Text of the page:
I was a scraggly-haired, American kid covered in sand, eating clams straight from the Adriatic Sea
When I was 9 years old, I sat on a beach in Italy sporting my shiny, emerald green one-piece bathing suit, squinting my eyes to the sun and trying to take in every minute of the adventure. I was on an adventure with my mom. We were visiting our Italian family, just the two of us, catching trains and trying to figure out if we were going in the right direction. I was so very American, but adaptable, probably the most adaptable I would ever be again. I dug my hands deep into the sand like my mom showed me and pulled out a handful of tiny clams, their shells as thin as my fingernails. Eagerly, I rinsed them in the sea water and easily pried them open popping the tiny bounty into my mouth.
Free snacks on the beach. Italy – 1, NJ – 0. I’ve always loved a fudgy wudgy bar (fudge Popsicle), but here I had clams on the half shell literally at my fingertips. This is unusual behavior for a child. At least it was unusual behavior for an American child and I knew this. I reveled in my own sophistication. I was a scraggly-haired, American kid covered in sand, eating clams straight from the Adriatic Sea.
I slurped them right from their shells as casually and enthusiastically as sipping water ice in the summer
Back home, I remember standing at the kitchen counter on Christmas Eve while my dad quickly cleaned the clams making sure they remained cold during the process. He carefully pulled their shells apart until they sat there on a dinner plate like little open books. I was sure I’d never be able to open those littlenecks the way I had the tiny shells on that far away Italian beach. Dad made it look easy. I slurped them right from their shells as casually and enthusiastically as sipping water ice in the summer. He served no more than a dozen of them raw, on the half shell, floating in their very own puddles of ocean. The rest my mom would turn into something special like zuppa di pesce (fish soup), linguine and clams or steamers.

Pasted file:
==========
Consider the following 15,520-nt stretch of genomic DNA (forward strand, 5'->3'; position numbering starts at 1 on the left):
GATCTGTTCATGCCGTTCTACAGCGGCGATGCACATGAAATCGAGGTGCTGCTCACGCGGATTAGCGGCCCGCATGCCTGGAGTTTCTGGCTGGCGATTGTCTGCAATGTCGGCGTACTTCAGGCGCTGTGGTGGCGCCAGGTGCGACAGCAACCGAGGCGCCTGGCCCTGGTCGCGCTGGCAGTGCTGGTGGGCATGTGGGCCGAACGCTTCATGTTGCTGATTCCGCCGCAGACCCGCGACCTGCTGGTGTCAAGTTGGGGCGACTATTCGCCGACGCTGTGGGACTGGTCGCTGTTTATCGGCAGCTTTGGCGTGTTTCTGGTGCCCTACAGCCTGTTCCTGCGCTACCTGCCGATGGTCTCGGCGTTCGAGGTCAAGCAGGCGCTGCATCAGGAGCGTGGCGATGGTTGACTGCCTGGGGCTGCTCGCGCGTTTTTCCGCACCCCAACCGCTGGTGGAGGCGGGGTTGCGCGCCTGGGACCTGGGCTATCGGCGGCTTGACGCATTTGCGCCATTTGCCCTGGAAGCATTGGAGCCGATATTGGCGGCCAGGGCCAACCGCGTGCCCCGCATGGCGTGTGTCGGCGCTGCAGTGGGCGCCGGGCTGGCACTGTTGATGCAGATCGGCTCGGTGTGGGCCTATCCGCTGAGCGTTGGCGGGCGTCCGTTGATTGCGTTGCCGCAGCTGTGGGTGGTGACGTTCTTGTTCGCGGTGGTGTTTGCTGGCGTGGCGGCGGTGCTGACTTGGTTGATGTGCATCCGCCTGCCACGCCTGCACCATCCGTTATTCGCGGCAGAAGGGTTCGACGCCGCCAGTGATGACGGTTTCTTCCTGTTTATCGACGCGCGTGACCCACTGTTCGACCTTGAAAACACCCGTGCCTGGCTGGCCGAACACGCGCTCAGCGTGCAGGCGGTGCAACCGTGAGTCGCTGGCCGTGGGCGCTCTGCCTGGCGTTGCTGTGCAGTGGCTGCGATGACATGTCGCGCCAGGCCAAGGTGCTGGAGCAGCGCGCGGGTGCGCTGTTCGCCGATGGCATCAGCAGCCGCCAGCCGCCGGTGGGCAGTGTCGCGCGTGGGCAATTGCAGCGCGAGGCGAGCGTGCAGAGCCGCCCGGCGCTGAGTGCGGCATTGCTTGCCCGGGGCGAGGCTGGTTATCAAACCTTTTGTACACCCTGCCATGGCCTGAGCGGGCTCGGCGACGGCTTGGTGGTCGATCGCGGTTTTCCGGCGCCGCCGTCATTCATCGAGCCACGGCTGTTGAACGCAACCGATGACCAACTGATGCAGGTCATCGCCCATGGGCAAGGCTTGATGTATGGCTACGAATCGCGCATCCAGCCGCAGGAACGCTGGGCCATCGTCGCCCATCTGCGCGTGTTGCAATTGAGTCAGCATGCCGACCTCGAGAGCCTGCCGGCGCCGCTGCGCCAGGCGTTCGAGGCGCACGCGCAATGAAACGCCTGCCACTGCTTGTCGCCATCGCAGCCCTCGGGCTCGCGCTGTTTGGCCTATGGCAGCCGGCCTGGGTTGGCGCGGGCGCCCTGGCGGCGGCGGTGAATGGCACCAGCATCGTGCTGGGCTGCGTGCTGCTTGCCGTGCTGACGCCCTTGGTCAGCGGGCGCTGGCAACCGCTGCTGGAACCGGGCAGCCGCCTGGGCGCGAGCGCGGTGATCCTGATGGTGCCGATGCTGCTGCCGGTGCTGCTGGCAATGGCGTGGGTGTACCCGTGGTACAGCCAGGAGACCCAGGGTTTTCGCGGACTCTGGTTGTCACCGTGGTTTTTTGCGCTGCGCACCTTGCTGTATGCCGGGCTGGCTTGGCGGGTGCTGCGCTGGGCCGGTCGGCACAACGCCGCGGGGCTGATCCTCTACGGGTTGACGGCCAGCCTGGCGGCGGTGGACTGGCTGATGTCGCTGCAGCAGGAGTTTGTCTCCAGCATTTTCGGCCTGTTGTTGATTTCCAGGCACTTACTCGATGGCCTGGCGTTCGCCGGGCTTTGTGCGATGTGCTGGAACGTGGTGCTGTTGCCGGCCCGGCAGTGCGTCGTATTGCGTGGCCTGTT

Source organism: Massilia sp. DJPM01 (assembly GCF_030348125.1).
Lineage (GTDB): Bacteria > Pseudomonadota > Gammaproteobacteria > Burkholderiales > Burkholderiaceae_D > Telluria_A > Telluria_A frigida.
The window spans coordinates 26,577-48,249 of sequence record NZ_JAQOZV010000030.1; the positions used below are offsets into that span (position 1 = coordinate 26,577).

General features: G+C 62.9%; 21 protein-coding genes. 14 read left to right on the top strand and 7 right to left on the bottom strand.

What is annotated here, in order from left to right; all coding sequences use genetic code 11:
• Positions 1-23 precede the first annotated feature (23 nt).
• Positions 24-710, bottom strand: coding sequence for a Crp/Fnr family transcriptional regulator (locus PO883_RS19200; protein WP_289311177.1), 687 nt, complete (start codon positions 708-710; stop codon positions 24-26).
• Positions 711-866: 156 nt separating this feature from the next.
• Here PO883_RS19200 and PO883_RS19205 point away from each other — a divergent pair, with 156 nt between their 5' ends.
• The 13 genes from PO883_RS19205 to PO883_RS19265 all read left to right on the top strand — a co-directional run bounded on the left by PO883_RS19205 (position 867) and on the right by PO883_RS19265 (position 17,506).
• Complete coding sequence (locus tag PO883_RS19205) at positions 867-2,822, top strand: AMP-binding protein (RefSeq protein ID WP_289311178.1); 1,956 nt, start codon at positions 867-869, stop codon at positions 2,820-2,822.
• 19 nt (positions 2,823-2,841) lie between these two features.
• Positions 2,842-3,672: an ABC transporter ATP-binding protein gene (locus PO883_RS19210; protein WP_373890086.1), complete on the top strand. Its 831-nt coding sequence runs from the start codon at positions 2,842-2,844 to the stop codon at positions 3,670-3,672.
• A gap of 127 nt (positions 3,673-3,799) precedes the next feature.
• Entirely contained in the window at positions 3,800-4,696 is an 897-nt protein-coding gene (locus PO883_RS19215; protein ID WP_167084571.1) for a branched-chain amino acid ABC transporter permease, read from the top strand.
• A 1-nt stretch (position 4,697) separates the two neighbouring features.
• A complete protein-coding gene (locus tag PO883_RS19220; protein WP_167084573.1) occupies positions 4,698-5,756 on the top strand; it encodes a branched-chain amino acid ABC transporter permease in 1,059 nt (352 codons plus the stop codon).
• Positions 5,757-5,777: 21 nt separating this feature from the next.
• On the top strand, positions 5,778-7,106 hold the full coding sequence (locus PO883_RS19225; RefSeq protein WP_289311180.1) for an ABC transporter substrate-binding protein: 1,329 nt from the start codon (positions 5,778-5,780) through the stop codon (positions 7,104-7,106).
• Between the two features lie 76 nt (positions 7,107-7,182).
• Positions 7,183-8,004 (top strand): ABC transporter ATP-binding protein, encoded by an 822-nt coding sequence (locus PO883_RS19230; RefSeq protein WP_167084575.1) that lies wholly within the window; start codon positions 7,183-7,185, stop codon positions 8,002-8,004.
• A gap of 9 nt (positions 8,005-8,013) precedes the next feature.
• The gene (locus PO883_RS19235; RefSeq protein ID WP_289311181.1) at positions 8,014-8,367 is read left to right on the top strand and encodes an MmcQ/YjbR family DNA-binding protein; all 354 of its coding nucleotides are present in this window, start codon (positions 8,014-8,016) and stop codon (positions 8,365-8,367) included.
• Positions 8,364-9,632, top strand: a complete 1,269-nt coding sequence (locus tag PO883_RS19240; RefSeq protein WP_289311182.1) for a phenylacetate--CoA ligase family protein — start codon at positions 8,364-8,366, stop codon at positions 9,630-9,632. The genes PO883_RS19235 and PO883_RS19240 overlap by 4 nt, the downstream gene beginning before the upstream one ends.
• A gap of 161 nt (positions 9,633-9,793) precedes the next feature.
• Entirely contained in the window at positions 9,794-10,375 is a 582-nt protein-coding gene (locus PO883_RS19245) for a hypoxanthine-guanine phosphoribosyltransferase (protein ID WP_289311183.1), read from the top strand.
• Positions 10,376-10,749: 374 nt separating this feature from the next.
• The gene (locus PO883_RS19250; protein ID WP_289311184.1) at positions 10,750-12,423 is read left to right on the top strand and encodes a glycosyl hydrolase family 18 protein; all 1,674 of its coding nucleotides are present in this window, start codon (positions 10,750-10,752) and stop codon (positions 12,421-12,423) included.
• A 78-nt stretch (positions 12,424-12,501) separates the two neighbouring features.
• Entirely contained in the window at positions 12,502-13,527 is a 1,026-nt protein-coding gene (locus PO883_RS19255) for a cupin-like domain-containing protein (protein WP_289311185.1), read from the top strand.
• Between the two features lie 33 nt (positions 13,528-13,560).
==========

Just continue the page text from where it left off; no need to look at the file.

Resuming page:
My mom spent very little time if any learning to cook from her mom, yet she could make a seafood feast to rival any chef or nonna. It’s as if the ability was always inside her just waiting for its moment. She never seemed eager to let me try to cook on my own. I guess she assumed that someday I would magically find the ability to turn ingredients into dinner just like she had. Set the table. Clear the table. Load the dishwasher. Empty the dishwasher. That was the extent of my kitchen duty. She didn’t like to be bothered while she cooked. She didn’t want her process disrupted, but she always wanted me around.
I would eat clams anyway I could get them
Usually she would explain to me what she was doing as I sat at the kitchen table learning from afar. “Never leave the garlic unattended while you sauté it. Let it get golden brown and then discard it. We don’t eat the garlic.” She never thought that it would be worth a few mistakes or the mess (especially the mess) to just let me try to make something myself. She thought I’d know how to cook the same way she thought I’d meet the right guy someday without ever actually hanging out with boys…ever. Regardless, I wasn’t deterred from cooking or boys for that matter.
Food was yet another adventure I was on with my mom. Clams in particular were intriguing. I knew that as a kid, I wasn’t supposed to like them, but I did from day one. I would eat clams anyway I could get them. Anyway, but rarely at a restaurant. Back then, I believed only my dad could clean them and certainly only my mom could prepare them properly. How would I ever do this on my own someday? My mom and dad were a team when it came to this dish. I wasn’t even allowed to try to cook yet (or talk to boys for that matter). Perhaps this was their plot to entice me back home once I was an adult living on my own. They would lure me with linguine and clams. Well played, parents. It worked.